Epidemiology and genetic characterization of respiratory syncytial virus in children with acute respiratory infections: Findings from the influenza sentinel surveillance network in Central African Republic, 2015 to 2018.

  • Clinical and Applied Virology
June 01, 2021 By:
  • Komoyo GF
  • Yambiyo BM
  • Manirakiza A
  • Gody JC
  • Muller CP
  • Hubschen JM
  • Nakoune E
  • Snoeck CJ.

Background and aims: Respiratory syncytial virus (RSV) is one of the main viral pathogens causing acute respiratory infections in children under 5 years of age but has seldom been studied in Central African Republic (CAF). Taking advantage of the national influenza surveillance network in CAF, this study aimed at providing the first insights into RSV prevalence and seasonality over 4 years of surveillance and the clinical manifestations of RSV in this population in CAF. Methods: A total of 3903 children under 5 years matching the influenza-like illness (ILI, 68.5%) or severe acute respiratory infection (SARI, 31.5%) case definitions were recruited from January 2015 to December 2018. The presence of RSV viral RNA in nasopharyngeal samples was assessed by RT-PCR, followed by RSV-A and RSV-B typing and Sanger sequencing on a subset of samples. Phylogenetic analyses were carried on partial G protein sequences. Associations between RSV and demographic or clinical manifestations were investigated by statistical analyses. Results: RSV prevalence was significantly higher in infants <6 months (13.4%), in hospitalized children (13.3% vs 5.5%) and in male patients (9.5% vs 6.4%). An overall prevalence of RSV of 8.0% in the period of 2015 to 2018 was shown, with significant annual (6.4%-10.6%) and seasonal (12.7% in rainy season vs 3.0% in dry season) fluctuations. While RSV seasons in 2015, 2016, and 2018 were relatively similar, 2017 showed deviations from the overall patterns with significantly higher RSV circulation and an outbreak peak 3 to 5 months earlier. Concomitant circulation of RSV-A and RSV-B with an alternating predominance of RSV-A and RSV-B strains and temporal RSV-A genotype replacement from NA1 to ON1 was observed. Conclusion: This study represents the first in-depth epidemiological analysis of RSV in CAF and provides first insights into RSV genetic diversity and seasonality in the country.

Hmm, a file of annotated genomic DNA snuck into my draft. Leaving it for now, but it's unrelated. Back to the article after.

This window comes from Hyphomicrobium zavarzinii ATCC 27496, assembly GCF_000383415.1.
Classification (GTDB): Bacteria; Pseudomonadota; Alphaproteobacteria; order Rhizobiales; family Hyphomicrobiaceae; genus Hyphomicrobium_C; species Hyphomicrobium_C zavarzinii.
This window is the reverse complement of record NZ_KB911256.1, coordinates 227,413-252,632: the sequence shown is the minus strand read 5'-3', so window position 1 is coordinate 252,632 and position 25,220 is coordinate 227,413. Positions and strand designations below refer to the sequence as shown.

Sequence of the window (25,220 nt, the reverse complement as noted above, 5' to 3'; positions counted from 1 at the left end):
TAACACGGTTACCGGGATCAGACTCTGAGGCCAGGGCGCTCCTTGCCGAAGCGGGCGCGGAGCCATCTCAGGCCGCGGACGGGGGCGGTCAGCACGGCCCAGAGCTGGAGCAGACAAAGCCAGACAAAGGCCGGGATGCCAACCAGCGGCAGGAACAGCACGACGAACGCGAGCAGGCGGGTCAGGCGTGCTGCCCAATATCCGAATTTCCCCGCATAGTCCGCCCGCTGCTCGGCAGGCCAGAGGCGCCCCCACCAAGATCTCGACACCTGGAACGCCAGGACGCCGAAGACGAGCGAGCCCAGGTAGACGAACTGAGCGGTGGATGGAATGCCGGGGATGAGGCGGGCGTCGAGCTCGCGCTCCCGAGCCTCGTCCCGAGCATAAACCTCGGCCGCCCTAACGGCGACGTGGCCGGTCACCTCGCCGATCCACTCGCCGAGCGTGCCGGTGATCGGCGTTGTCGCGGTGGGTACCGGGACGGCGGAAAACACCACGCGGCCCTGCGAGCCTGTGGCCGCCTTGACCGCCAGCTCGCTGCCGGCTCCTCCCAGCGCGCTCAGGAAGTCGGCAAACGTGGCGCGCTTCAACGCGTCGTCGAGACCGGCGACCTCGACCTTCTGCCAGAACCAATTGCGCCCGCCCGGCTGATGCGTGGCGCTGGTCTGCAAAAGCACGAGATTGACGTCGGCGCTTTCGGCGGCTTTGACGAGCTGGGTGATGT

2021 Jun. Health Sci Rep.4(2):e298.
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